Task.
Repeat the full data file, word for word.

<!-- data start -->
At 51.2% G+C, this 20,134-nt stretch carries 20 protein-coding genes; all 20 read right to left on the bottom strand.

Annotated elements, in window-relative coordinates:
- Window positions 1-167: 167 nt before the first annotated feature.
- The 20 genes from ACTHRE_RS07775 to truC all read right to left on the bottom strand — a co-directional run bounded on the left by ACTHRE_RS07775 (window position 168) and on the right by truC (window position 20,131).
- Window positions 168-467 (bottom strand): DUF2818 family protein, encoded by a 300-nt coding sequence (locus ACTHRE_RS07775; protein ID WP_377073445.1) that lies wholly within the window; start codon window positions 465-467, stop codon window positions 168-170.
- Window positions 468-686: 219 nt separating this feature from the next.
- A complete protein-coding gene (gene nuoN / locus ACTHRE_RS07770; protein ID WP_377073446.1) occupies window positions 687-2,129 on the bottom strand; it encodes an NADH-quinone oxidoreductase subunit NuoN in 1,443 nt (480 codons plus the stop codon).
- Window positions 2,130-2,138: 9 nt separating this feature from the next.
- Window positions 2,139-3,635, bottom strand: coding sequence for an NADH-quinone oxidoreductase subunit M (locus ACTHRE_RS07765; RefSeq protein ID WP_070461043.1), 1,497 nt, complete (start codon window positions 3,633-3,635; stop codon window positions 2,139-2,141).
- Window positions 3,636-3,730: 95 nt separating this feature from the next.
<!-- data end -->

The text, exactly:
At 51.2% G+C, this 20,134-nt stretch carries 20 protein-coding genes; all 20 read right to left on the bottom strand.

Annotated elements, in window-relative coordinates:
- Window positions 1-167: 167 nt before the first annotated feature.
- The 20 genes from ACTHRE_RS07775 to truC all read right to left on the bottom strand — a co-directional run bounded on the left by ACTHRE_RS07775 (window position 168) and on the right by truC (window position 20,131).
- Window positions 168-467 (bottom strand): DUF2818 family protein, encoded by a 300-nt coding sequence (locus ACTHRE_RS07775; protein ID WP_377073445.1) that lies wholly within the window; start codon window positions 465-467, stop codon window positions 168-170.
- Window positions 468-686: 219 nt separating this feature from the next.
- A complete protein-coding gene (gene nuoN / locus ACTHRE_RS07770; protein ID WP_377073446.1) occupies window positions 687-2,129 on the bottom strand; it encodes an NADH-quinone oxidoreductase subunit NuoN in 1,443 nt (480 codons plus the stop codon).
- Window positions 2,130-2,138: 9 nt separating this feature from the next.
- Window positions 2,139-3,635, bottom strand: coding sequence for an NADH-quinone oxidoreductase subunit M (locus ACTHRE_RS07765; RefSeq protein ID WP_070461043.1), 1,497 nt, complete (start codon window positions 3,633-3,635; stop codon window positions 2,139-2,141).
- Window positions 3,636-3,730: 95 nt separating this feature from the next.